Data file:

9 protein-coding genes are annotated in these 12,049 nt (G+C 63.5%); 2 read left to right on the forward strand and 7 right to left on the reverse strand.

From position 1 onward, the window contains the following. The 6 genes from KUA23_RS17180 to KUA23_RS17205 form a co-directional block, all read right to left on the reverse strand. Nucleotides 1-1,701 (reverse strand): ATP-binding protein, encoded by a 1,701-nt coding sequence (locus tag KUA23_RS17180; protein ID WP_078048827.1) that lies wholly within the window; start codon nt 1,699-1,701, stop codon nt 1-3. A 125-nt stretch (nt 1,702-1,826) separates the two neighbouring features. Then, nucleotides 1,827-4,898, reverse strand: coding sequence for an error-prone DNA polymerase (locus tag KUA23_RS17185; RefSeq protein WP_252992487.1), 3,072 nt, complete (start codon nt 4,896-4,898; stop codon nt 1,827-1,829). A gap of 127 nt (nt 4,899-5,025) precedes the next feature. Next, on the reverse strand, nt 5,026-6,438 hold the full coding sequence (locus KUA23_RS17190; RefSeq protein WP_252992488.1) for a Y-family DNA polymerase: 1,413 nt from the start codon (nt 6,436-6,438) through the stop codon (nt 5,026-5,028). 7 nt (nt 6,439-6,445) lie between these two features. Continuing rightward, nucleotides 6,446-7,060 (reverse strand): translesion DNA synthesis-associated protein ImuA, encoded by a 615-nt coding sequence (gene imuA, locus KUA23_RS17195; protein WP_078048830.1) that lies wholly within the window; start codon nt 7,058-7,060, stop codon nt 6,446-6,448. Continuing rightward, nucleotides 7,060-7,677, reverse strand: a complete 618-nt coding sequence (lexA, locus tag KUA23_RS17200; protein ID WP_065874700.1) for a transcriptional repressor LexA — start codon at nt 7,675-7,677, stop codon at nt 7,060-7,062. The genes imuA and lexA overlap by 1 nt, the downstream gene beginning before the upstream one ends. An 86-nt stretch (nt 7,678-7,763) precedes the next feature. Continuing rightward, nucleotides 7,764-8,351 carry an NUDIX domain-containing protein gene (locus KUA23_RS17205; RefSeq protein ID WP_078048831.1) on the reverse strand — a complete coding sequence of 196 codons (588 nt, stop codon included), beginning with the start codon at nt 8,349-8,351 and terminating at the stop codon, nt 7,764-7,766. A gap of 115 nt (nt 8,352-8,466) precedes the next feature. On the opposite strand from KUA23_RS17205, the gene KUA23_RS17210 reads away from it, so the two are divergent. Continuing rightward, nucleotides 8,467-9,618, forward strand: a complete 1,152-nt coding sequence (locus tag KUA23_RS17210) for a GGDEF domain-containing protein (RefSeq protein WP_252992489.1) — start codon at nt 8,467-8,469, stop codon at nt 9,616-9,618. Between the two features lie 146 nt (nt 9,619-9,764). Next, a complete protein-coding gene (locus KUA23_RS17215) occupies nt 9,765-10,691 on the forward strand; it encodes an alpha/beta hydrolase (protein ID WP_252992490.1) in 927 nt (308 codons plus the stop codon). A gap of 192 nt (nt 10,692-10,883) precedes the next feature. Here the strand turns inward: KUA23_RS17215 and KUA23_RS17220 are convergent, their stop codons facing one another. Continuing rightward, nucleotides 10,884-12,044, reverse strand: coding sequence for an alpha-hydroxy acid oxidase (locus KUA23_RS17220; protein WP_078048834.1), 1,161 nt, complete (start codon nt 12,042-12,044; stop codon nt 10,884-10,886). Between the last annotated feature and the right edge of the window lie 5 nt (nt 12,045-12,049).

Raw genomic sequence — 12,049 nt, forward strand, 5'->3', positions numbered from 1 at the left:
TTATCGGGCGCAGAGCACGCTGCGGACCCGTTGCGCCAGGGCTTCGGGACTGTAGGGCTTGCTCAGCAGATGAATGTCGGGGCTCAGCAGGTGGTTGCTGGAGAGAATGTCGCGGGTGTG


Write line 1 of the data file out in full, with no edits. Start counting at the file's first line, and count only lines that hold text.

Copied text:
9 protein-coding genes are annotated in these 12,049 nt (G+C 63.5%); 2 read left to right on the forward strand and 7 right to left on the reverse strand.